Posted: April 16, 2015, 3:00 p.m.
by Annslee Wilson.
Bigger is better — or at least that is what public relations students are often told. When it comes to choosing career paths, PR students sometimes confine themselves to one path. The idea of working in a global agency is the goal of many. While this path has proven to be an exciting, yet challenging career choice, it is certainly not the only option for recent graduates who desire an agency setting. Behold, the PR boutique firm.
Boutique agencies take on the same duties as large global firms, but on a somewhat smaller scale. AdWeek gives five major differences between large firms and boutique firms — size, access to executives, variety of skill set, viewpoint and the number of responsibilities for each employee.
Jay Sheridan is the owner of Sheridan PR in Franklin, Tennessee. After working at the largest firm in Tennessee for six years, Sheridan moved on to work at a healthcare technology company as the director of communications. In 2009, Sheridan moved his talents to a firm of his own, where he and his team represent a diverse set of clients.
“We’d like to think that we’re better, faster and cheaper than a lot of big firms,” Sheridan said. “Nearly all of our clients are retainers, and we serve as their marketing and communications department. We over-service our clients significantly, but it makes sense because we can plan from a revenue standpoint.”
Boutique firms typically have less than 20 employees, and larger firms can go beyond 75 employees per location. Employees at boutique firms are much more close knit than those at larger firms. They also have more access to the senior executives, while employees in larger firms may never interact with the firm’s president or CEO.
Another component of the boutique firm is often the relaxed atmosphere.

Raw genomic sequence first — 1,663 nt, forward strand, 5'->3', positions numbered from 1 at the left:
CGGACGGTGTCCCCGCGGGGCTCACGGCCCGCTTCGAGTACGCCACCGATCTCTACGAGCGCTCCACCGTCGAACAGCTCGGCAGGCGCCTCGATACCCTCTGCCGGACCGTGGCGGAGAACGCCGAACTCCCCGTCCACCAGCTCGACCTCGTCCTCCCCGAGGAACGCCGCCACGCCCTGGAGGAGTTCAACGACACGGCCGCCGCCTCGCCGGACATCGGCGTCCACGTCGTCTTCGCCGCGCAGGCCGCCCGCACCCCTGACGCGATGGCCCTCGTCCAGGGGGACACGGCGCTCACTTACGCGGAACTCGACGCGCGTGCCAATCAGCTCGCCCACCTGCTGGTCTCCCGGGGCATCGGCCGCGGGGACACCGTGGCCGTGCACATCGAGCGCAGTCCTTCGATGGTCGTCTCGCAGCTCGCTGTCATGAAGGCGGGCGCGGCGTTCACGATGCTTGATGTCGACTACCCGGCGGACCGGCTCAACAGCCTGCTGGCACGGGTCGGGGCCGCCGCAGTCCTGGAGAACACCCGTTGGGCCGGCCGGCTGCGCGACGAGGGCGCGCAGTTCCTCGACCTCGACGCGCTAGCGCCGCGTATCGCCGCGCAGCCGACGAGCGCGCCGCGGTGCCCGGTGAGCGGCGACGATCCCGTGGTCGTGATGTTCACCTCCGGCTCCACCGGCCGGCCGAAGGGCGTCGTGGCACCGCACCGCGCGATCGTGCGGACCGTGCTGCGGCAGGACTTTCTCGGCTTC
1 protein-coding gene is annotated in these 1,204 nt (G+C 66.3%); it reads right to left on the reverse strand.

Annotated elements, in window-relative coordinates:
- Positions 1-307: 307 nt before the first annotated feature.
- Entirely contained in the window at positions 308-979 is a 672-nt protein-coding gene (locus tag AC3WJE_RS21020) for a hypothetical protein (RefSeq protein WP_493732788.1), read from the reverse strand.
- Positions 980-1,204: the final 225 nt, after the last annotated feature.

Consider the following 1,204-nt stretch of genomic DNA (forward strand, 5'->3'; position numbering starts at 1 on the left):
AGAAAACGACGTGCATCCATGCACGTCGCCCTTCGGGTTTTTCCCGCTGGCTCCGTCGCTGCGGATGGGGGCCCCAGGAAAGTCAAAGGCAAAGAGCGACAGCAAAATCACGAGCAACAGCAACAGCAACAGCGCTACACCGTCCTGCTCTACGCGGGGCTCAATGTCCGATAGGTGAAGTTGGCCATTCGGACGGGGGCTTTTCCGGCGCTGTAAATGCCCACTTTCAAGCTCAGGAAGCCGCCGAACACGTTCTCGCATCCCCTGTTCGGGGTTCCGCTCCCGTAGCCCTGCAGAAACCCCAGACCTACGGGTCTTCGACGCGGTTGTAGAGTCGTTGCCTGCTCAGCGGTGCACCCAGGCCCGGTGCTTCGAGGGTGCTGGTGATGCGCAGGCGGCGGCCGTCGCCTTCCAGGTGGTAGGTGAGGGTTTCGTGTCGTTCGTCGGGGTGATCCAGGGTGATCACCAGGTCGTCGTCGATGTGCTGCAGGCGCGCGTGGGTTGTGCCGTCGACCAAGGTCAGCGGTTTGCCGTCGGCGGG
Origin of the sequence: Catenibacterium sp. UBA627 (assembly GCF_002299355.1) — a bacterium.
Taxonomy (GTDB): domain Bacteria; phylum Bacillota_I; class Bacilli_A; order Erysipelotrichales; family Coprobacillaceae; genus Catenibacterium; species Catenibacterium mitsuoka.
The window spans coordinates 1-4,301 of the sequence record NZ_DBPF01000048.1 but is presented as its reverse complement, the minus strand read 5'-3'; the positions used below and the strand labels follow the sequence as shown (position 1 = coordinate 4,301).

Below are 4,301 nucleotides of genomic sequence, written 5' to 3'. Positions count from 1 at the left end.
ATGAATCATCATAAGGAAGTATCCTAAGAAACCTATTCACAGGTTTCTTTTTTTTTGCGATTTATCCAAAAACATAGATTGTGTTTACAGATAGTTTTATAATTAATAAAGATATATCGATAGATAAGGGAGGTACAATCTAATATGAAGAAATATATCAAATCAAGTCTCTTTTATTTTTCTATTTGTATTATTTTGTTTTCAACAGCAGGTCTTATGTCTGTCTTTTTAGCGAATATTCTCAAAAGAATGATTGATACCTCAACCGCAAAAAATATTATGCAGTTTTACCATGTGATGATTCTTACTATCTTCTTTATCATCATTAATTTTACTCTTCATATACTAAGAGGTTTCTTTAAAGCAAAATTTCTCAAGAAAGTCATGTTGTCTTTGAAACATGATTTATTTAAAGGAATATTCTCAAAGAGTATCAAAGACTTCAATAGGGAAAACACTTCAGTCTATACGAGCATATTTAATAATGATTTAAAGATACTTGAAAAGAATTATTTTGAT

“[Our office is] young, fun, energetic, driven. We’ve got a fantastic team assembled,” Sheridan said. “Everyone gets along, works together and finds a way to win. Because we’re so close, we avoid a lot of the politics and backbiting that might occur in a larger environment. I think we all consider each other friends, which makes for a great work experience.”
Sheridan said that the firm has surpassed his initial goals. He is ready to grow the impact and reputation of his firm, broaden its reach to both regional and national clients, and offer his staff more opportunities for continued growth and success.
Last month, Sheridan received the Nashville Business 40 Under 40 award, which recognizes the top 40 Nashville professionals under the age of 40.
“It was a tremendous honor, and I’m blown away by the amount of attention it has generated,” he said.
With the larger size that global firms present comes a wider skill set. These agencies are able to support larger teams for each account, and employees also are able to have access to mentorships and guidance. Larger firms might represent more “bigger name” accounts. The down side to this would be that the team might never get to work with this client face to face in the conference room, but rather might have to rely on numerous conference calls for frequent communication.
Boutique agencies often represent several local accounts, allowing their teams to be more personable with their clients. Employees at larger firms might only work on one or two accounts. Employees at boutique firms may have a hand on each account, allowing for more variety of tasks throughout the day.
Margie Korshak founded her boutique firm in 1969, and has since become one of the leading boutique firms in Chicago. Her first clients were the Sherman Hotel and the Better Boys Foundation. She and her team of 15 now represent several entertainment, hospitality, nonprofit, consumer and tourism clients.
“Because we are smaller, we are able to give better service to our clients,” Korshak said.
Despite being in a city where global PR firms are present, Margie Korshak Inc. has represented several “big name” clients, including McDonalds, Southwest Airlines, Gap and Chanel.
It is important for students and recent graduates to evaluate their career options. Both boutique and global firms offer employees endless opportunities. However, some people may be better suited for a smaller, more intimate setting, while others might thrive in a more fast-paced setting with more specialized tasks.